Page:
At four a.m. restlessness pulls my mind from its slumber. Jet lag seems an unworthy explanation for this repetitive awakening that I have never before experienced but could have time and again induced. I meander through miscellaneous thoughts: breakfast, chores, lunch, studies, rain, photos. My mind moves with unnecessary ease through consciousness. With uninterrupted and unending focus my frustration clouds my pre-dawn reckless mental abandon. A book, Einstein’s Dreams, crawls into my head, a chapter specifically that deals with mechanical time in comparison with body time. The argument goes that there are those in this world who follow the numbers on a clock, scheduling lunch at noon, and those who follow their instinctive nature, eating when hungry. Maybe I should be awake.
From Einstein I go barreling in Grandma, to a photo project I did with her last fall. Probably my first photo project I got resoundingly negative feedback from, one should be so lucky. I had followed her daily life with the attempt to provide a look into a faction of American retirement. I think the word was boring, or maybe conceptually anti-climactic. At least it was technically accurate, the light was right, the composition was strong and the diversity of subject matter commendable. Still, the story was noted as lacking.
This morning at 4 a.m. it came to me, the story was lacking sufficient conflict and resolution. It was lacking drama. Today we have drama habits along with our drug ones. Do you watch the news? Something is consistently wrong and needing repair, whether it be in politics or in someone made out to be the universal next door neighbor turned sociopath. We live in a world of vicarious climax, instability and fear that gets translated it into personal isolation. Happiness or balance gets pushed aside with idealism and optimism as unattainable and unnecessary. Grandma’s life gets easily written off as unremarkable.If only I had been there to capture the visual imagery of her childhood working for room and board on a farm, that is when she was worthy of documentation. That story would surely satiate our reliance on instability as it summoned harsh emotions of sadness and grief reminding us that we too were living.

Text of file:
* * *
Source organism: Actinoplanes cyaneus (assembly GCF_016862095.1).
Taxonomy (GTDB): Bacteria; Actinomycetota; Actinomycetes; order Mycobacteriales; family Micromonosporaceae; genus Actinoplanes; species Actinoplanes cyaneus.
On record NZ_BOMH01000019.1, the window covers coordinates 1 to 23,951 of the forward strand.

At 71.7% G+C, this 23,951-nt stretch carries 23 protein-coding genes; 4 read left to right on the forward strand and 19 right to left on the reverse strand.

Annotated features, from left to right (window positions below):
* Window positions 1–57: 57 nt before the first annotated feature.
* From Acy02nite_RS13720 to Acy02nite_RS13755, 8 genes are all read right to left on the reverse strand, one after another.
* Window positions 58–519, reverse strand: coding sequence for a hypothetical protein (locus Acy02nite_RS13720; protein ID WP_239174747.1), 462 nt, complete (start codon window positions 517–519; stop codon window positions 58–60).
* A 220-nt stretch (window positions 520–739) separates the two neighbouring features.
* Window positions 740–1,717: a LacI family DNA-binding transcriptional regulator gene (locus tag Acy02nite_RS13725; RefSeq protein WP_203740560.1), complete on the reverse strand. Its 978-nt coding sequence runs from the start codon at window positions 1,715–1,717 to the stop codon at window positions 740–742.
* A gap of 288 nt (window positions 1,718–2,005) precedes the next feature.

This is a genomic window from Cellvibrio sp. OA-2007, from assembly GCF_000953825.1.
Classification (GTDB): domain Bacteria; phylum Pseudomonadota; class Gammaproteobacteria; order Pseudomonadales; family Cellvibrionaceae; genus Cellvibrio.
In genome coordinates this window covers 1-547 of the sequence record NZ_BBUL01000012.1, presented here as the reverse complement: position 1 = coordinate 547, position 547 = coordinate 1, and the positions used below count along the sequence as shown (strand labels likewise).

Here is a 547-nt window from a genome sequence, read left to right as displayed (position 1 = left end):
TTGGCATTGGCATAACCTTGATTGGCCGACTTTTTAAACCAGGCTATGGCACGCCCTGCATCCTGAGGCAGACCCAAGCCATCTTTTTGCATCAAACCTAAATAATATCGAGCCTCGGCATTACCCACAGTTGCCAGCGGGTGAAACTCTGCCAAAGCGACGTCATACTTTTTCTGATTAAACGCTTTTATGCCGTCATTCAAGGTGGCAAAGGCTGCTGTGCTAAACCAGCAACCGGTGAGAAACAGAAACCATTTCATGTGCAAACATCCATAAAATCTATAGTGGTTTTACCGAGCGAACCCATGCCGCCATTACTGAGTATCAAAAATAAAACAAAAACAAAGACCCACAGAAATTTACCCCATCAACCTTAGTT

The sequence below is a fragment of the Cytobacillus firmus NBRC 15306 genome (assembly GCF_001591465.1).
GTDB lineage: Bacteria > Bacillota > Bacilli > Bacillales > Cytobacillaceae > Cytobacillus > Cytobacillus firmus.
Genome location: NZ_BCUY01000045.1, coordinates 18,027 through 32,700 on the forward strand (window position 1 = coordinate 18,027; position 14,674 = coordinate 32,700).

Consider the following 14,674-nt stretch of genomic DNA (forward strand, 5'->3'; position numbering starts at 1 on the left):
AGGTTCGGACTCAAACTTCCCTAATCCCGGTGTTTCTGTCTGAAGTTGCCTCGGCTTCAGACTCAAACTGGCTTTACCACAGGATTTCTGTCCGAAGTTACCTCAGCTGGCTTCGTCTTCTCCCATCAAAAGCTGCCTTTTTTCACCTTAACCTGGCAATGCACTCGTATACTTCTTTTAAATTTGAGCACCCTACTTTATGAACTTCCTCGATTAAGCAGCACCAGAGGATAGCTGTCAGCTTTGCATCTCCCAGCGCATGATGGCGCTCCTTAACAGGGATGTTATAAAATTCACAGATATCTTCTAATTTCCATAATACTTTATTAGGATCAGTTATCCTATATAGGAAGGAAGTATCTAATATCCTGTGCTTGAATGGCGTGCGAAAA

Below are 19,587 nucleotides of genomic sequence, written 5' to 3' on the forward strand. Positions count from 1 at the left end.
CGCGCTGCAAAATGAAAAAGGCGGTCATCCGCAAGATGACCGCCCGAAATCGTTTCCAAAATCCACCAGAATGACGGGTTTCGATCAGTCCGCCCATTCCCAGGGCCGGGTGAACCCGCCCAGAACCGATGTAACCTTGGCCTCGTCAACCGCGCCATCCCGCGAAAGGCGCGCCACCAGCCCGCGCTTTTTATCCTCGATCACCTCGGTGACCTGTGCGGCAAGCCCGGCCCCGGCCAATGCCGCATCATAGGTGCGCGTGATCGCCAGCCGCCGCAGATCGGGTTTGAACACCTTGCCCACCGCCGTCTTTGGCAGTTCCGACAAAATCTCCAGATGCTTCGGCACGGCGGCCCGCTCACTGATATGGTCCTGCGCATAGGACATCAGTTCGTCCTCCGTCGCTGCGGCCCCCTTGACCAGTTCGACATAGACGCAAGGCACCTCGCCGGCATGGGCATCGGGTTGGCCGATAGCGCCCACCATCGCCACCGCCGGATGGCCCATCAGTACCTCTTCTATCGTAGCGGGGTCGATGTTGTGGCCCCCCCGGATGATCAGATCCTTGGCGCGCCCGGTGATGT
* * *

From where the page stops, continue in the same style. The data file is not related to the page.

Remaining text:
The ironic thing is that as Americans today we probably put up holiday decorations more often than we work for room and board on a farm. We live comparatively comfortable lives. But we can no longer find comfort in them, in eating lunch at noon and going to bed at 10, because our body is not a machine but an organism. It wants to be listened to and not told. Somehow we have come to assume the more we open our consciousness up to the world’s shock and awe the more we will get back to the vitality of living. But the shock and awe is as temporary as a prozac. Grandma and my photo project is worthy in its honesty and acceptance, just like waking up at 4 a.m..